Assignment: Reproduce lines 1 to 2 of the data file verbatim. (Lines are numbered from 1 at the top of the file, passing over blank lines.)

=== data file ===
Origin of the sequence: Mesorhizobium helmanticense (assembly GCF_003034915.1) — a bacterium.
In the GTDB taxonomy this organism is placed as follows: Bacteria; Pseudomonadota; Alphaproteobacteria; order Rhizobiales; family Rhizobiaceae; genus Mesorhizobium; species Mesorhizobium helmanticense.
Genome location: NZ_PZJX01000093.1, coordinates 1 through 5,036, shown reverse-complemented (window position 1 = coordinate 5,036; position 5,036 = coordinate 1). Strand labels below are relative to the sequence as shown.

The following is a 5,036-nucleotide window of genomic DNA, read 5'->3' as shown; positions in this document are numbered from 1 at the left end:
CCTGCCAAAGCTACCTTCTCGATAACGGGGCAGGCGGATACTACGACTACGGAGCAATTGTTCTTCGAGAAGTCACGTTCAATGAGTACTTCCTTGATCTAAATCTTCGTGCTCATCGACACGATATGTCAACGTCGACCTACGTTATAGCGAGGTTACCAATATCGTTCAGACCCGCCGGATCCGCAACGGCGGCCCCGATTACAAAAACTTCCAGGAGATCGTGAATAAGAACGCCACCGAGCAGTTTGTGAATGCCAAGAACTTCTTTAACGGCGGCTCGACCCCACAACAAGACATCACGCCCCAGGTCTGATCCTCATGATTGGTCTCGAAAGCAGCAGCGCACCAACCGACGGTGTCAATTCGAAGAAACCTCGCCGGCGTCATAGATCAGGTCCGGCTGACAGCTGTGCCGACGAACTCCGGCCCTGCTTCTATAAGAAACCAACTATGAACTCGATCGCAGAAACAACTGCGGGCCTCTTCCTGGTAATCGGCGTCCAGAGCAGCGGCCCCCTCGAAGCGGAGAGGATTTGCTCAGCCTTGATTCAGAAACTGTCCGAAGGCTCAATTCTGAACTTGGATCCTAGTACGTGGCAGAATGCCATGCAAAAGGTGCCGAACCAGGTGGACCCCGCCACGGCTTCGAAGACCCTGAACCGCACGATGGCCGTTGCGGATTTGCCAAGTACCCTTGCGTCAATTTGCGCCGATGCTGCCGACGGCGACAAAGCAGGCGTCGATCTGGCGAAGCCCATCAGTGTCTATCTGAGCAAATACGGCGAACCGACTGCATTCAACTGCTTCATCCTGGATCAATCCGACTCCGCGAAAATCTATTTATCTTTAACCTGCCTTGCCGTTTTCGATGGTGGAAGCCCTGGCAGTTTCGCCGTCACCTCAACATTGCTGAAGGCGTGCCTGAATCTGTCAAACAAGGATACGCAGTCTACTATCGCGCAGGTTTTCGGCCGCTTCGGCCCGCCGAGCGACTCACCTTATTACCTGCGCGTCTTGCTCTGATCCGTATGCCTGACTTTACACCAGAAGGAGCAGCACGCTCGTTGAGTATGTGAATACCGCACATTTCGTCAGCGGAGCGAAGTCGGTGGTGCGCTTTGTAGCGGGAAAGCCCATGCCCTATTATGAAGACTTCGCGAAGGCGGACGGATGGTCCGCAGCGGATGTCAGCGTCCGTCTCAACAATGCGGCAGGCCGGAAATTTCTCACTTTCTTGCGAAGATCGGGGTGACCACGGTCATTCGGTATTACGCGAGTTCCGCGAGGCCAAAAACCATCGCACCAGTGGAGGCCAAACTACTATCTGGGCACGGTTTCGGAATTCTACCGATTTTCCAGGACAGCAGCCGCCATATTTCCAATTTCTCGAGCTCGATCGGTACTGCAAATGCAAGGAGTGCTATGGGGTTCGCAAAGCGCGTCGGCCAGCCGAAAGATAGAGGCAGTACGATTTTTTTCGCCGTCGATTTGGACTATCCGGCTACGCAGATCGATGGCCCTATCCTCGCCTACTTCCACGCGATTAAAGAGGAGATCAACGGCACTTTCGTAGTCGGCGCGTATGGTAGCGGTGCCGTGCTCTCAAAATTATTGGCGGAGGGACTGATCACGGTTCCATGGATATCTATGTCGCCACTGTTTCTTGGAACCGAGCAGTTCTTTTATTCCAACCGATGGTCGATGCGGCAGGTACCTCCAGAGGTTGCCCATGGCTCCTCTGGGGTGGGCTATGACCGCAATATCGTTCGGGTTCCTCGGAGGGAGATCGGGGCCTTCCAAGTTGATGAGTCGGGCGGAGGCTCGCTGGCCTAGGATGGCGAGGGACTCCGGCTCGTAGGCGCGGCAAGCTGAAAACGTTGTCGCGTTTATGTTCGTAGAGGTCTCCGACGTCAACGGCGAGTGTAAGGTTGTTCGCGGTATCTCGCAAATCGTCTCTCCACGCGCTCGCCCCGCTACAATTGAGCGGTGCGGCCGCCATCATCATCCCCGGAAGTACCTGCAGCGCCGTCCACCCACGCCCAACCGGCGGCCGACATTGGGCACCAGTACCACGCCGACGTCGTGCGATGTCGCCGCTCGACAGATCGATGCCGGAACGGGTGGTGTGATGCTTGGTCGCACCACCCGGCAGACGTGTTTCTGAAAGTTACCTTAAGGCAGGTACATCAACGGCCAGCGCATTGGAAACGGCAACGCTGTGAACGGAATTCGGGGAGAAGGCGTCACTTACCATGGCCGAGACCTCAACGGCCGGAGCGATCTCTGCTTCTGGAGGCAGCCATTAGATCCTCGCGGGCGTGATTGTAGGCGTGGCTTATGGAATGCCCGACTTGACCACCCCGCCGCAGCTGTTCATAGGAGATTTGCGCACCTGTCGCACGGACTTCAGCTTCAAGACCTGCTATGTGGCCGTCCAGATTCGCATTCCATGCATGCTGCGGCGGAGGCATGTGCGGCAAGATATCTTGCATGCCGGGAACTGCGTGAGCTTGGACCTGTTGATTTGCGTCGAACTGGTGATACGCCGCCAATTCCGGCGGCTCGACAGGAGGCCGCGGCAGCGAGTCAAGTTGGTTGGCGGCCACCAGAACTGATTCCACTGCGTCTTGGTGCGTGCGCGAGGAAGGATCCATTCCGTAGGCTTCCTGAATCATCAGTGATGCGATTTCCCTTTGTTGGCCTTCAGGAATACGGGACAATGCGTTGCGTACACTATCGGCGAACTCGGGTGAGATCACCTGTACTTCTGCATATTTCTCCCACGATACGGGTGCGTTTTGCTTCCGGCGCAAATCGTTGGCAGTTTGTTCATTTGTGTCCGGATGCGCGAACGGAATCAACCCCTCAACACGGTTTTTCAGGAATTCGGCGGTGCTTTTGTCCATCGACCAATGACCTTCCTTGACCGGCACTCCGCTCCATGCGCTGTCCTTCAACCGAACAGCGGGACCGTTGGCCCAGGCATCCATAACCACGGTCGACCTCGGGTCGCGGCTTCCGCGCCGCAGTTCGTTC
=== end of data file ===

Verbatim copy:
Origin of the sequence: Mesorhizobium helmanticense (assembly GCF_003034915.1) — a bacterium.
In the GTDB taxonomy this organism is placed as follows: Bacteria; Pseudomonadota; Alphaproteobacteria; order Rhizobiales; family Rhizobiaceae; genus Mesorhizobium; species Mesorhizobium helmanticense.